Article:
Wednesday, 25 November 2009

Cumbria's Floods


Here, from my safe vantage point in Italy, I 've watched the news anxiously wondering how friends are managing to cope. Some of them have had to leave their homes for the second time in a very short period. Last time the centre of Keswick flooded it was over a year before all residents got back into their homes. It's easy to overlook the devastation this is going to cause in people's lives. In a few weeks time it will no longer be news, but the displaced residents will still be living in temporary accommodation and businesses may well be closed until Easter or beyond.
Many people no longer have insurance (we don't) and after this flood, those who do will find that it's been withdrawn. This is going to have a terrible effect on businesses like the one above. The book trade is difficult enough - many rely on Christmas as their big earner. Cockermouth was lucky to have one of the last independent bookshops in the county - a wonderful place to browse - author friendly and very pro-active in supporting book-related events. It made me very sad to see the picture above. Only one image to represent many, many altered lives.

4 comments:

  1. A heartbreaking photo, for so many reasons. It's only a couple of weeks since I was staying in Cumbria and there was continuing and torrential rain then - with no sign of it easing up. It brings back memories of Boscastle, which is not that far from here, and which suffered terribly when it was flooded a few years ago.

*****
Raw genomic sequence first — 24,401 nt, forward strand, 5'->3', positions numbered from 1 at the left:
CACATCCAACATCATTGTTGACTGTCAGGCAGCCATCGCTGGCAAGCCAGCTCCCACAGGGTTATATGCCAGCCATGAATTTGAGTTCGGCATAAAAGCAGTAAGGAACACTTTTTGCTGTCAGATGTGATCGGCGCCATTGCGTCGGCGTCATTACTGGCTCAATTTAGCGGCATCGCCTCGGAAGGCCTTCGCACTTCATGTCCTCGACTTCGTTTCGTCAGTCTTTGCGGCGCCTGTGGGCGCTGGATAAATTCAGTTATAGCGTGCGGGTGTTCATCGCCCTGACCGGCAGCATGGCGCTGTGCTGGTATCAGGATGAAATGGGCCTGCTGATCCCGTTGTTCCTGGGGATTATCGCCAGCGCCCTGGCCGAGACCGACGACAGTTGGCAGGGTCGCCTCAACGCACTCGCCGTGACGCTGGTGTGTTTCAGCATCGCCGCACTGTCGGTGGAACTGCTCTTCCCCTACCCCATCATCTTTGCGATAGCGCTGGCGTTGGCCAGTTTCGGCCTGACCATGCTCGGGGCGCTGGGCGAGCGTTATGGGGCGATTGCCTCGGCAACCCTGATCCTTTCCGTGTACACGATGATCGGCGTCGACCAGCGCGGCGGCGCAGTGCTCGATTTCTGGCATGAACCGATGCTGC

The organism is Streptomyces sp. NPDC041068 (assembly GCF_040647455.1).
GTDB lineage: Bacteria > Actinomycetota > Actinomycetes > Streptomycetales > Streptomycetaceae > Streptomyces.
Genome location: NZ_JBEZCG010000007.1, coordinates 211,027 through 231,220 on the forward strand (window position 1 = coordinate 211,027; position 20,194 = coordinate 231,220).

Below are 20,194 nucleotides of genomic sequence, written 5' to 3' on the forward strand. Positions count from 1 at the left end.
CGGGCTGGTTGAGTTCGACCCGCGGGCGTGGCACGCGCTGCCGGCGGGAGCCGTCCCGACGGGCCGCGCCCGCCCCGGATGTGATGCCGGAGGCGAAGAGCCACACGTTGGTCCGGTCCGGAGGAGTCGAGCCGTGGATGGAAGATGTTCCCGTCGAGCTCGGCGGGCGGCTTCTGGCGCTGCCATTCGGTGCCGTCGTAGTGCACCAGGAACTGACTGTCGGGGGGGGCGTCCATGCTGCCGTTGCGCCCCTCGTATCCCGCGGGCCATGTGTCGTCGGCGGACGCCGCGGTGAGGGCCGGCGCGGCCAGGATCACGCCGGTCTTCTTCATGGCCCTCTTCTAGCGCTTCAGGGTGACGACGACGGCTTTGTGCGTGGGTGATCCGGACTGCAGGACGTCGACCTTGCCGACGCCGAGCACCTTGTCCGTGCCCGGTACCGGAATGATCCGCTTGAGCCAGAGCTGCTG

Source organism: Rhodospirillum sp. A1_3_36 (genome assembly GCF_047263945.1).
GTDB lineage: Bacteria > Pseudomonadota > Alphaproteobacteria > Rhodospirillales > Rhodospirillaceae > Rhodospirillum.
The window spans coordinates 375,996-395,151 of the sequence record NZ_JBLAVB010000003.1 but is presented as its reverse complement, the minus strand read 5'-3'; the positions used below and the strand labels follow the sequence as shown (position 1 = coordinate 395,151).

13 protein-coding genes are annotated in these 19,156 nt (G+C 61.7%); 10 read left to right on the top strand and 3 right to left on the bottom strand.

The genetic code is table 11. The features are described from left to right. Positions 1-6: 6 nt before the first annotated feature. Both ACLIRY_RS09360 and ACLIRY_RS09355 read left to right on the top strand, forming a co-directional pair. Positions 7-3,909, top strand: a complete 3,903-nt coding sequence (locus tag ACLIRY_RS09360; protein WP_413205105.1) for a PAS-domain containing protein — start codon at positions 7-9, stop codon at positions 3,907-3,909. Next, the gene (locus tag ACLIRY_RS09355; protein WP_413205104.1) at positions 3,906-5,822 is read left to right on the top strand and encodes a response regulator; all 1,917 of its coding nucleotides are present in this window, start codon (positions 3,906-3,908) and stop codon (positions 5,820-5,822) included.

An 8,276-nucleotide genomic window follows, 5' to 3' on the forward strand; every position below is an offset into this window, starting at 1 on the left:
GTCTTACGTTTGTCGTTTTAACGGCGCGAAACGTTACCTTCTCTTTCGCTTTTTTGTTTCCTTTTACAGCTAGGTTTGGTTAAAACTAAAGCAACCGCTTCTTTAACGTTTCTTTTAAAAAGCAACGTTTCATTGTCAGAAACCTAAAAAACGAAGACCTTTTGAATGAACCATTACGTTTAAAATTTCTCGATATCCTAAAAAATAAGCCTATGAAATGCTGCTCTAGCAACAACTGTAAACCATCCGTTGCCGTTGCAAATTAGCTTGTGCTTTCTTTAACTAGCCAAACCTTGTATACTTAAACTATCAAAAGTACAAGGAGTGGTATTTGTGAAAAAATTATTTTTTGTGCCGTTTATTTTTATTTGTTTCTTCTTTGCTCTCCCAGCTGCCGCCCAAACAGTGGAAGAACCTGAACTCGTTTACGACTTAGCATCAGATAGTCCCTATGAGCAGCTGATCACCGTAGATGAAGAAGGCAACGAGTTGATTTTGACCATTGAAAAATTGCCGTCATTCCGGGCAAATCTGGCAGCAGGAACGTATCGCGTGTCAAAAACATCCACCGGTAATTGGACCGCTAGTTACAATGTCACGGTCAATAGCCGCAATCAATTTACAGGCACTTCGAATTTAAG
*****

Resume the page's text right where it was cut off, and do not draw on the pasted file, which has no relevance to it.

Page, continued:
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  2. The disruption to people's lives is heartbreaking.
    The photo of the book-store is a poignant symbol of loss.
    The only consolation is how few have lost their lives in such widespread flooding.

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  3. One thing that has come over here through TV is how dignified and stoical the Cumbrian people have been in the face of such tragedy and loss. In the modern world there is so much wailing and blaming snd self pitying, They are an example to us all.
    wx

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  4. Cumbrians are very stoical in character - I always think it's because the landscape is so unforgiving. You have to be hardy to live there. But I do feel sorry for those bearing the brunt of this extreme weather. As Al says - the only consolation is that almost everyone is safe. It could have been so much worse.
    Kathleen

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